“In considering the later U.S. firebombing of Japan and decision to bomb Hiroshima, it is useful to recall that by the spring of 1945 the American nation knew what the Japanese had done in Manila. The killing of innocents clearly represented not the chance of war, nor unauthorised actions by wanton enemy soldiers, but an ethic of massacre at one with events in Nanjing in 1937, and with similar deeds across Asia. In the face of evidence from so many different times, places, units and circumstances, it becomes impossible for Japan’s leaders credibly to deny systematic inhumanity as gross as that of the Nazis.” – Max Hastings, Retribution

Liberation

“A pregnant woman, Carmen Guerrero, walked into the American lines, clutching a child in her arms. She had seen her husband tortured before her eyes, then removed to be shot. She neither eaten nor slept for a week. She wrote later, ‘I had seen the head of an aunt who had taught me to read and write roll under the kitchen stove, the face of a friend who had been crawling next to me on the pavement as we tried to reach shelter under the Ermita Church obliterated by a bullet, a legless cousin dragging himself out of a shallow trench in the churchyard and a young mother carrying a baby plucking at my father’s sleeve—“Doctor, can you help me? I think I’m wounded”—and the shreds of her ribs and her lungs could be seen as she turned around.’ ” – Max Hastings, Retribution

And here is what happened when we threw all that away

“I think that the rhetoric we Westerners use in trying to get everybody to be more like us would be improved if we were more frankly ethnocentric and less professedly universal. It would be better to say, ‘here is what we in the West look like as a result of ceasing to hold slaves, beginning to educate women, separating church and state, and so on. Here is what happened after we began treating certain distinctions between people as arbitrary rather than fraught with moral significance. If you would try treating them that way, you might like the result’. Saying that sort of thing seems preferable to saying, ‘look at how much better we Westerners are at knowing what differences between persons are arbitrary and which not, how much more rational we are’. If we Westerners could get rid of the notion of universal moral obligation created by membership in the species, and substitute the idea of building a community of trust between ourselves and others, we might be in a better position to persuade non-Westerners of the advantages of joining such a community.” – Richard Rorty, “Justice as a Larger Loyalty” (emphasis in original)

Not asking much, guv’nor

“You cannot have an old-timey Gemeinschaft unless everybody pretty well agrees on who counts as a decent human being and who does not. But you can have a civil society of the bourgeois democratic sort. All you need is the ability to control your feelings when people who strike you as irredeemably different show up at City Hall, or the greengrocers, or the bazaar. When this happens, you smile a lot, make the best deals you can, and, after a hard day’s haggling, retreat to your club. There you will be comforted by the companionship of your moral equals.” – Richard Rorty, Objectivity, Relativism, and Truth (emphasis in original)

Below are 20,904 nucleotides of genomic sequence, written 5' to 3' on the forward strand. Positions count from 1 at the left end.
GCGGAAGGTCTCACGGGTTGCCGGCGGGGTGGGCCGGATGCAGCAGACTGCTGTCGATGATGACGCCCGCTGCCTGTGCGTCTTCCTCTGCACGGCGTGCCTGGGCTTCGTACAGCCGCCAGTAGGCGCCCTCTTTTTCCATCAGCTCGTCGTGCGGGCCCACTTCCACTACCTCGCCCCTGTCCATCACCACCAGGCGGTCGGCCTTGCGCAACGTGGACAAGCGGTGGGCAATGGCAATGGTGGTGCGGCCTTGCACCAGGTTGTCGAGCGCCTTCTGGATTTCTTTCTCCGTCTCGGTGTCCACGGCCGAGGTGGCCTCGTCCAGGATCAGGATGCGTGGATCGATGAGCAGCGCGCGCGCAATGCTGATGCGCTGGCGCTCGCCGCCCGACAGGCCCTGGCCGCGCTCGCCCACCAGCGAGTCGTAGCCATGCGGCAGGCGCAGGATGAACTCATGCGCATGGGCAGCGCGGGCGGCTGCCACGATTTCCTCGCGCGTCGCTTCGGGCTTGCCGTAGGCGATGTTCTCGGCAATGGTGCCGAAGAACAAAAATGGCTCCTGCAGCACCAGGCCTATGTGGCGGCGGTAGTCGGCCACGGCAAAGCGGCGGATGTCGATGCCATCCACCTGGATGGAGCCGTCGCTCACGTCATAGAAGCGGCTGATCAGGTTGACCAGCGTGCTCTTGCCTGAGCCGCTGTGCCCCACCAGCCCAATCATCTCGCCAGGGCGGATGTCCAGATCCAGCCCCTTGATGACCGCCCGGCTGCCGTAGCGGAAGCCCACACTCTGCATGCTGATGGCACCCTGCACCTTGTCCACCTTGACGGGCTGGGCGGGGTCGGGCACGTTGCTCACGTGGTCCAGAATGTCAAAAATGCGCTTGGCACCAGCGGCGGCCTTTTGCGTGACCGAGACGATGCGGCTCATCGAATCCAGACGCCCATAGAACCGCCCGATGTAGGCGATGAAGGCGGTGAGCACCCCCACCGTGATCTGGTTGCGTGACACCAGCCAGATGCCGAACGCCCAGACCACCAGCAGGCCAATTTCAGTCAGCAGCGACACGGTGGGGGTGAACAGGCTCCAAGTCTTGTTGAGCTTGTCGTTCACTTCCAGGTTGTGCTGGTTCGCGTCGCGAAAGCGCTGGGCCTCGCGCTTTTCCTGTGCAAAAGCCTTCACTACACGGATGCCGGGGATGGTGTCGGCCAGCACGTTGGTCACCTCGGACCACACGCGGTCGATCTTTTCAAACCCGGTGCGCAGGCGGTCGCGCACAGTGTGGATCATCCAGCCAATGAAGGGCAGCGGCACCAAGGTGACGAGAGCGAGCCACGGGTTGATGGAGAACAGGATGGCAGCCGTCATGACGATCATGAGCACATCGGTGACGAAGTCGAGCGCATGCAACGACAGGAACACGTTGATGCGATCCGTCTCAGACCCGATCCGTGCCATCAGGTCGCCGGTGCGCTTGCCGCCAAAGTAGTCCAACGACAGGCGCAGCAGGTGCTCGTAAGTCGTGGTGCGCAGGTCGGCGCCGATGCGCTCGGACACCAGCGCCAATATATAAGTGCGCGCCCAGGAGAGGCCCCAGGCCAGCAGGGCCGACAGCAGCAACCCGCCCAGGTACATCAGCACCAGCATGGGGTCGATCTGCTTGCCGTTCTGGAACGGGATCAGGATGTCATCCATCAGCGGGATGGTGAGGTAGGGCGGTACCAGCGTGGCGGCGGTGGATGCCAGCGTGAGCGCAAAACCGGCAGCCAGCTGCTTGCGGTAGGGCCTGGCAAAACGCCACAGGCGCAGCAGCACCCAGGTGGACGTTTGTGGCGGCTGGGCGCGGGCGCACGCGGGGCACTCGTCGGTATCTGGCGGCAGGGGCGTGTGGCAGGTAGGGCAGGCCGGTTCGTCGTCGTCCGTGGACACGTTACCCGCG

And sparks fly

“The difference between genius and fantasy is not the difference between impresses which lock on to something universal, some antecedent reality out there in the world or deep within the self, and those which do not. Rather, it is the difference between idiosyncracies which just happen to catch on with other people—happen because of the contingencies of some historical situation, some particular need which a given community happens to have at a given time. To sum up, poetic, artistic, philosophical, scientific, or political progress results from the accidental coincidence of a private obsession with a public need.” – Richard Rorty, Contingency, Irony, and Solidarity

We have ways of making you pay

“If the judgment debtor was concealing assets or had assets in the custody of others, the creditor had few remedies. The primary remedy a creditor did have in such a case was imprisonment for debt. Contrary to the misrepresentations fostered by Dickens and others, this was not a mechanism by which the poor were summarily thrown into prison. Rather, this was a mechanism for persuading a debtor who was hiding assets to reveal them. The creditor paid a per diem sum for the incarceration of the debtor, and this amount was deducted from the judgment each day. The premise was that the debtor would reveal the assets and pay the judgment to avoid continued imprisonment. This procedure had mixed effectiveness and was generally an inefficient remedy for creditors.” – Robert G. Markoff and Christopher J. McGeehan, “Enforcement of Judgments”

Looks like we’re finding out

“Let Us take Warning and give it to our Children. Whenever Vanity, and Gaiety, a Love of Pomp and Dress, Furniture, Equipage, Buildings, great Company, expensive Diversions, and elegant Entertainments get the better of the Principles and Judgments of Men or Women there is no knowing where they will stop, nor into what Evils, natural, moral, or political, they lead us.”  – John Adams, letter to Abigail Adams, April 14, 1776

Remember the Ladies

“In the new Code of Laws which I suppose it will be necessary for you to make I desire you would Remember the Ladies, and be more generous and favourable to them than your ancestors. Do not put such unlimited power into the hands of the Husbands. Remember all Men would be tyrants if they could. If perticuliar care and attention is not paid to the Ladies we are determined to foment a Rebellion, and will not hold ourselves bound by any Laws in which we have no voice, or Representation. That your Sex are Naturally Tyrannical is a Truth so thoroughly established as to admit of no dispute, but such of you as wish to be happy willingly give up the harsh title of Master for the more tender and endearing one of Friend. Why then, not put it out of the power of the vicious and the Lawless to use us with cruelty and indignity with impunity. Men of Sense in all Ages abhor those customs which treat us only as the vassals of your Sex. Regard us then as Beings placed by providence under your protection and in imitation of the Supreme Being make use of that power only for our happiness.” – Abigail Adams, letter to John Adams, March 31, 1776